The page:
How My Dad's Pacemaker Changed My Life

06/10/2016 5:50 PM IST | Updated 19/10/2016 8:36 AM IST
Alexey Klementiev

It needed much coaxing, cajoling and finally outright threats—of the "no single malt and no kebabs" variety—to get my father to agree to a cardiac check-up at AIIMS (All India Institute of Medical Sciences), New Delhi, this August. Despite the long queues and tiresome waiting, it is always the doctors at AIIMS that I trust with any health issues of my loved ones. It is here that the finest medical brains with an impeccable commitment to the noblest profession of all, work tirelessly.

Daddy's cardiologist, for the last five years, has been Dr. Ambuj Rai. I really have no words to praise him, so I will turn to Shakespeare for help:"His life was gentle; and the elements so mixed in him, that Nature might stand up, and say to all the world, this was a man." The immense faith I have in Dr. Rai's professional brilliance as well as approach will possibly be echoed by all his patients and more importantly by his patient's families.

While he still treats me as if I am still 14 and not 40, I have turned into a benevolent despot.

Well, all these years, Dad experienced only minor hitches in his splendid leonine heart, as well as little ups and downs in blood pressure. In August, however, the doctor after a thorough check-up said that it was time to install a pacemaker— a small device that is placed in the chest to help control abnormal heart rhythm.

I remember my Dad's face when he heard this. A myriad emotions flitted across his face. The dominant one was denial. He refused to accept that now he would need a machine for his heart to beat properly. He could not believe that age had caught up with him despite his melodramatic and exasperating taunts to me and my sister about his "sunset years."

And, let me confess, I was devastated too.

The father -daughter relationship is a very special, very beautiful bond.

Adriana Trigiani in the Big Stone Gap says:

"I've made it my business to observe fathers and daughters. And I've seen some incredible, beautiful things. Like the little girl who's not very cute—her teeth are funny, and her hair doesn't grow right, and she's got on thick glasses—but her father holds her hand and walks with her like she's a tiny angel that no one can touch. He gives her the best gift a woman can get in this world: protection."

I realized that my Dad had become old. That it was a time for a role reversal. That it was I who needed to protect and care for him. As Adriana Trigiani noted:

"And all the things that the world expects from women—to be beautiful, to soothe the troubled spirit, heal the sick, care for the dying, send the greeting card, bake the cake—all of those things become the way we pay the father back for protecting us..."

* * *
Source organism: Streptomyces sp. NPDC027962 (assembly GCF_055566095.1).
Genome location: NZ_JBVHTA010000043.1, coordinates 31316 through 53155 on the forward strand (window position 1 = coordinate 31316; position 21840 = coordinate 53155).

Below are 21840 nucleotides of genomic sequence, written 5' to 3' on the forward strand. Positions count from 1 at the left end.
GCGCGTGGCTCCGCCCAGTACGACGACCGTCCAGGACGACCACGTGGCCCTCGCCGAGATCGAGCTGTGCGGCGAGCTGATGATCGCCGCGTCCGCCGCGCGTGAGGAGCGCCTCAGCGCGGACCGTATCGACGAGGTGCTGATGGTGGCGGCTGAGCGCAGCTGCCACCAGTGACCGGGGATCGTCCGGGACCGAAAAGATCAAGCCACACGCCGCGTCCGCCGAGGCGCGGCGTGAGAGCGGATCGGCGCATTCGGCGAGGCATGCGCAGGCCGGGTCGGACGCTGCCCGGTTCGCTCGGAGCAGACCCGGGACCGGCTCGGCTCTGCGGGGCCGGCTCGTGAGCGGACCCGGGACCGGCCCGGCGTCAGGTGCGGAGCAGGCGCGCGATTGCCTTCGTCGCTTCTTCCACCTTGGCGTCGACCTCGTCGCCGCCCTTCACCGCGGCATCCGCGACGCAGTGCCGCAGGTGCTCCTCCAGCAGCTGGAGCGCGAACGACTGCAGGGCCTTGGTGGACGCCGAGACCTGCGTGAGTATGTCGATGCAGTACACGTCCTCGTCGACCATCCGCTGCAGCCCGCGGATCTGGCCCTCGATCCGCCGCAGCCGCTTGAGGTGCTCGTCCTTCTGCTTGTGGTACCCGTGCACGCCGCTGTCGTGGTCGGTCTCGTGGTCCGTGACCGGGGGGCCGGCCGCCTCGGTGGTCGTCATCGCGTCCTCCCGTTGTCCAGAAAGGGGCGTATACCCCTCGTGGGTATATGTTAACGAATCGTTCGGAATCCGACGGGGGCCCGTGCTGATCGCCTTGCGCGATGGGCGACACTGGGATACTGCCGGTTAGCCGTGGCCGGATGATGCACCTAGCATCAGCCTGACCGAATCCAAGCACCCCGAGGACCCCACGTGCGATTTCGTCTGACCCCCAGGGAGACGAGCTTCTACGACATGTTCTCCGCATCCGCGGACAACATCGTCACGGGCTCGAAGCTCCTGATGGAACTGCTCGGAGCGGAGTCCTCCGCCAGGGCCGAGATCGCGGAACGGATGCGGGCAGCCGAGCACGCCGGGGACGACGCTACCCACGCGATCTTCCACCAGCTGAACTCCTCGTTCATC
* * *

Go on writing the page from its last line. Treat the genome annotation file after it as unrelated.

Oh, let me hasten to add—he doesn't look his age. At 79, his hair hasn't greyed, his back is ramrod straight, he has a bounce in his walk and his smile still gets the ladies all weak-kneed (much to the annoyance of his Scorpio wife).

But, who can beat age? It is inevitable.

So the pacemaker was installed.

I was a wreck on the day of the surgery. Foolish tears crept into my eyes when he was being wheeled into the operation theatre. He looked a little lost and helpless. You see, I had never seen my Dad in any situation where he was not in command. From a very daring young SP (Superintendent of Police) to a highly respected DGP (Director General of Police), I had seen my Dad totally and always in control—unflinching in his dedication to policing and to the people of his beloved home state, Odisha. And yes, facing many difficult/delicate/desperate times with an arrogance that comes out of impeccable integrity.

Life doesn't stop for anybody. So go hug your dads, people.

Those few days in the hospital marked the start of a new phase in my relationship with my Dad. While he still treats me as if I am still 14 and not 40, I have turned into a benevolent despot. I watch what he eats like a hawk, his medicine timings have been fed into my mobile, his walks (which he hates) are closely monitored, the air conditioning and room temperatures are regulated for his comfort etc. All this, of course, is complemented with the occasional butter chicken, long discussions on music, a late night movie on TV and me meekly accepting his tirades against Facebook, WhatsApp, Instagram. "All this is criminal activity," he rages thunderously when my mobile pings

And I realize that it is these tender moments of love, laughter, silly fights and half-hearted tantrums that will stay on with me for a very long time—perhaps until the day that I might require a pacemaker.

Life doesn't stop for anybody.

So go hug your dads, people.

Old Bangalore


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